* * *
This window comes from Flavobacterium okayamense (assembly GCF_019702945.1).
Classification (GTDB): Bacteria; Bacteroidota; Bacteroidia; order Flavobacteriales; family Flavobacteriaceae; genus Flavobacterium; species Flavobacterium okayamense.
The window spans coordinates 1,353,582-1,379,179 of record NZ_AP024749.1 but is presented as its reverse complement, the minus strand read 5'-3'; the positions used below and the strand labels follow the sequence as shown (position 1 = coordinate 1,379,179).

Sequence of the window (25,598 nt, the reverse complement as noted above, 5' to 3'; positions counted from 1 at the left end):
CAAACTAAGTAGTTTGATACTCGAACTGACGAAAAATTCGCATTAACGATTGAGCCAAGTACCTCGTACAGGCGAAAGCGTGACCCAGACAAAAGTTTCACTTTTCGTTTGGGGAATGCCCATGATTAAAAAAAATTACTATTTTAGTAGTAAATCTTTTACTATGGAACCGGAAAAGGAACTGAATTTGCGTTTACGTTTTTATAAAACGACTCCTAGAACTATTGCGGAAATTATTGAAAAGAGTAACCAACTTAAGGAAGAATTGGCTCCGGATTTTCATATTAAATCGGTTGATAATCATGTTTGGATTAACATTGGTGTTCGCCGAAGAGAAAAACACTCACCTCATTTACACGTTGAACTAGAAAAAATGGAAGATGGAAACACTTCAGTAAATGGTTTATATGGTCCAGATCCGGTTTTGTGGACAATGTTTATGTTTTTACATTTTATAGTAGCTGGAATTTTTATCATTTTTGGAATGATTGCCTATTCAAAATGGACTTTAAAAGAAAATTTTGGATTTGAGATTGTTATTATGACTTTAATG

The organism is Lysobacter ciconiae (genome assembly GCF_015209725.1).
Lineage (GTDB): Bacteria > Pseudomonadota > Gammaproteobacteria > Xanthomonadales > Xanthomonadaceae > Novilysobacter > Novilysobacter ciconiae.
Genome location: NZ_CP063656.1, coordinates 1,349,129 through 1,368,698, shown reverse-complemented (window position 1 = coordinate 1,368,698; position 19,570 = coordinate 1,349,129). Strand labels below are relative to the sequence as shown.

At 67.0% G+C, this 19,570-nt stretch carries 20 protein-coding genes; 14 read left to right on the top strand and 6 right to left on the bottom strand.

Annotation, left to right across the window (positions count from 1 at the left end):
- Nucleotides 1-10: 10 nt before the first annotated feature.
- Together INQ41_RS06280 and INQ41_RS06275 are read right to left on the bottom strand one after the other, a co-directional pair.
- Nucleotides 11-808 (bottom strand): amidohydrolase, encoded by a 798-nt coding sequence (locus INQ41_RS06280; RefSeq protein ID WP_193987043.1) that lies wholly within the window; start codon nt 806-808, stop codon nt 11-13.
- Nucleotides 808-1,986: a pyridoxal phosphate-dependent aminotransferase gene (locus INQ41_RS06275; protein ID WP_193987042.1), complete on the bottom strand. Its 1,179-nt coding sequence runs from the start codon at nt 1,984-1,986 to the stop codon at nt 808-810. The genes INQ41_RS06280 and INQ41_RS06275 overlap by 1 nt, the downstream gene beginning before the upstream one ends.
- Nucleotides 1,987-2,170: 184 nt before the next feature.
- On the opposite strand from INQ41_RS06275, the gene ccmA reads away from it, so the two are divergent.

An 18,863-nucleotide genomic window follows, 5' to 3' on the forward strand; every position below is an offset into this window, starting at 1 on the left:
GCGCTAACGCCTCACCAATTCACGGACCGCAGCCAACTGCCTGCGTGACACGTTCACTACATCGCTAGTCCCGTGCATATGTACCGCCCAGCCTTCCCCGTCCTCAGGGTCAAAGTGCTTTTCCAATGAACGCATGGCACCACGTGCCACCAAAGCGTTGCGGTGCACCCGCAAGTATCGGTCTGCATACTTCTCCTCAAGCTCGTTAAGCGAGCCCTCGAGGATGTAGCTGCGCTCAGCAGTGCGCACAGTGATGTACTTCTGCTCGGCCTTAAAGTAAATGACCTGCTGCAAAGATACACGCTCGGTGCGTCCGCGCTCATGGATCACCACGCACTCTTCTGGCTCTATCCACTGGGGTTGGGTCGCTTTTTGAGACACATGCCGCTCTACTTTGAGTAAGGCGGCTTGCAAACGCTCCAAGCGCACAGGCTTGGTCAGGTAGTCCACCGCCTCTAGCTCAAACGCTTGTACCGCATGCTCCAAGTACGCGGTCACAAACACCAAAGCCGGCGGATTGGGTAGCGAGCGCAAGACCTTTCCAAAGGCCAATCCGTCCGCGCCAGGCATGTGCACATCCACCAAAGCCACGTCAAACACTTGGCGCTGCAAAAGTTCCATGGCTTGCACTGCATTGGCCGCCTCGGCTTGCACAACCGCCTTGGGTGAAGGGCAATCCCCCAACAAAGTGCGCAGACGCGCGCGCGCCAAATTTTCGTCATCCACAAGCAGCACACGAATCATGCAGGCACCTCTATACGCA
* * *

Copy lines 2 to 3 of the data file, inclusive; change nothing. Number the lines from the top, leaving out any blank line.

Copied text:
Classification (GTDB): Bacteria; Bacteroidota; Bacteroidia; order Flavobacteriales; family Flavobacteriaceae; genus Flavobacterium; species Flavobacterium okayamense.
The window spans coordinates 1,353,582-1,379,179 of record NZ_AP024749.1 but is presented as its reverse complement, the minus strand read 5'-3'; the positions used below and the strand labels follow the sequence as shown (position 1 = coordinate 1,379,179).